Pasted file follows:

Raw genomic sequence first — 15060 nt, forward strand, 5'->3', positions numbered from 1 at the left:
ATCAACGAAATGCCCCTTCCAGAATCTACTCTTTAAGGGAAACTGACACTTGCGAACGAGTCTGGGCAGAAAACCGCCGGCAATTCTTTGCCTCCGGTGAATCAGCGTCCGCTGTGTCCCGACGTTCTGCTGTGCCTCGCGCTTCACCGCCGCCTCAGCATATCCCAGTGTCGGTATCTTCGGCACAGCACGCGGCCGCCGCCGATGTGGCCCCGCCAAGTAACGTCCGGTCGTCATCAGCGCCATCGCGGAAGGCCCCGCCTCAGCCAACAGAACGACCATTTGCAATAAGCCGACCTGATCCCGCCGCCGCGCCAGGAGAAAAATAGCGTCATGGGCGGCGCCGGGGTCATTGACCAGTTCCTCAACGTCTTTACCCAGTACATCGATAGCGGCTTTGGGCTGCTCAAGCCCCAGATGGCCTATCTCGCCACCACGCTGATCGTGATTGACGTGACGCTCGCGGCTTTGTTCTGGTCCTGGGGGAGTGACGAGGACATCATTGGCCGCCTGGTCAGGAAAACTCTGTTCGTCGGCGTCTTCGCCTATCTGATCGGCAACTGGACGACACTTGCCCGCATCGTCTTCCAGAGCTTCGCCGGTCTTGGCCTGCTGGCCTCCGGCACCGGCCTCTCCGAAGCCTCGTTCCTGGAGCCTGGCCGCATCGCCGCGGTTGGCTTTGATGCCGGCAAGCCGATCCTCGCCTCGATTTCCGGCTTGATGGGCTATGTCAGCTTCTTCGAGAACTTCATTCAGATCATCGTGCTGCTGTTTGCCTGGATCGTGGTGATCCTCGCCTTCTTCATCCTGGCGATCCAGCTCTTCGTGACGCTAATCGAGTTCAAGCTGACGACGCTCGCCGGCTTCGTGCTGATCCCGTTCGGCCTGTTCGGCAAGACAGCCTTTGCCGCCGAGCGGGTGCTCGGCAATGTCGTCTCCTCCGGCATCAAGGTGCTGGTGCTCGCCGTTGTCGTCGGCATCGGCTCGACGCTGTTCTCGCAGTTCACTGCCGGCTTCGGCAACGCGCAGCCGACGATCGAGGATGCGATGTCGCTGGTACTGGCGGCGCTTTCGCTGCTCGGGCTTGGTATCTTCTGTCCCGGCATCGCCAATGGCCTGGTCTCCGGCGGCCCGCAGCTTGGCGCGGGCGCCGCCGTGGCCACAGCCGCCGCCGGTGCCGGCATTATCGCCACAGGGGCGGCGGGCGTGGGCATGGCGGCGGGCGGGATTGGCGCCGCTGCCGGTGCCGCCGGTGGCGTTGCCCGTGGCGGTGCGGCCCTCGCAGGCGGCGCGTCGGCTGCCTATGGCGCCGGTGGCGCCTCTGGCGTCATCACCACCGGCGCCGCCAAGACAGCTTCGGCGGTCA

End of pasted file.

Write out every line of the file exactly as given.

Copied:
Raw genomic sequence first — 15060 nt, forward strand, 5'->3', positions numbered from 1 at the left:
ATCAACGAAATGCCCCTTCCAGAATCTACTCTTTAAGGGAAACTGACACTTGCGAACGAGTCTGGGCAGAAAACCGCCGGCAATTCTTTGCCTCCGGTGAATCAGCGTCCGCTGTGTCCCGACGTTCTGCTGTGCCTCGCGCTTCACCGCCGCCTCAGCATATCCCAGTGTCGGTATCTTCGGCACAGCACGCGGCCGCCGCCGATGTGGCCCCGCCAAGTAACGTCCGGTCGTCATCAGCGCCATCGCGGAAGGCCCCGCCTCAGCCAACAGAACGACCATTTGCAATAAGCCGACCTGATCCCGCCGCCGCGCCAGGAGAAAAATAGCGTCATGGGCGGCGCCGGGGTCATTGACCAGTTCCTCAACGTCTTTACCCAGTACATCGATAGCGGCTTTGGGCTGCTCAAGCCCCAGATGGCCTATCTCGCCACCACGCTGATCGTGATTGACGTGACGCTCGCGGCTTTGTTCTGGTCCTGGGGGAGTGACGAGGACATCATTGGCCGCCTGGTCAGGAAAACTCTGTTCGTCGGCGTCTTCGCCTATCTGATCGGCAACTGGACGACACTTGCCCGCATCGTCTTCCAGAGCTTCGCCGGTCTTGGCCTGCTGGCCTCCGGCACCGGCCTCTCCGAAGCCTCGTTCCTGGAGCCTGGCCGCATCGCCGCGGTTGGCTTTGATGCCGGCAAGCCGATCCTCGCCTCGATTTCCGGCTTGATGGGCTATGTCAGCTTCTTCGAGAACTTCATTCAGATCATCGTGCTGCTGTTTGCCTGGATCGTGGTGATCCTCGCCTTCTTCATCCTGGCGATCCAGCTCTTCGTGACGCTAATCGAGTTCAAGCTGACGACGCTCGCCGGCTTCGTGCTGATCCCGTTCGGCCTGTTCGGCAAGACAGCCTTTGCCGCCGAGCGGGTGCTCGGCAATGTCGTCTCCTCCGGCATCAAGGTGCTGGTGCTCGCCGTTGTCGTCGGCATCGGCTCGACGCTGTTCTCGCAGTTCACTGCCGGCTTCGGCAACGCGCAGCCGACGATCGAGGATGCGATGTCGCTGGTACTGGCGGCGCTTTCGCTGCTCGGGCTTGGTATCTTCTGTCCCGGCATCGCCAATGGCCTGGTCTCCGGCGGCCCGCAGCTTGGCGCGGGCGCCGCCGTGGCCACAGCCGCCGCCGGTGCCGGCATTATCGCCACAGGGGCGGCGGGCGTGGGCATGGCGGCGGGCGGGATTGGCGCCGCTGCCGGTGCCGCCGGTGGCGTTGCCCGTGGCGGTGCGGCCCTCGCAGGCGGCGCGTCGGCTGCCTATGGCGCCGGTGGCGCCTCTGGCGTCATCACCACCGGCGCCGCCAAGACAGCTTCGGCGGTCA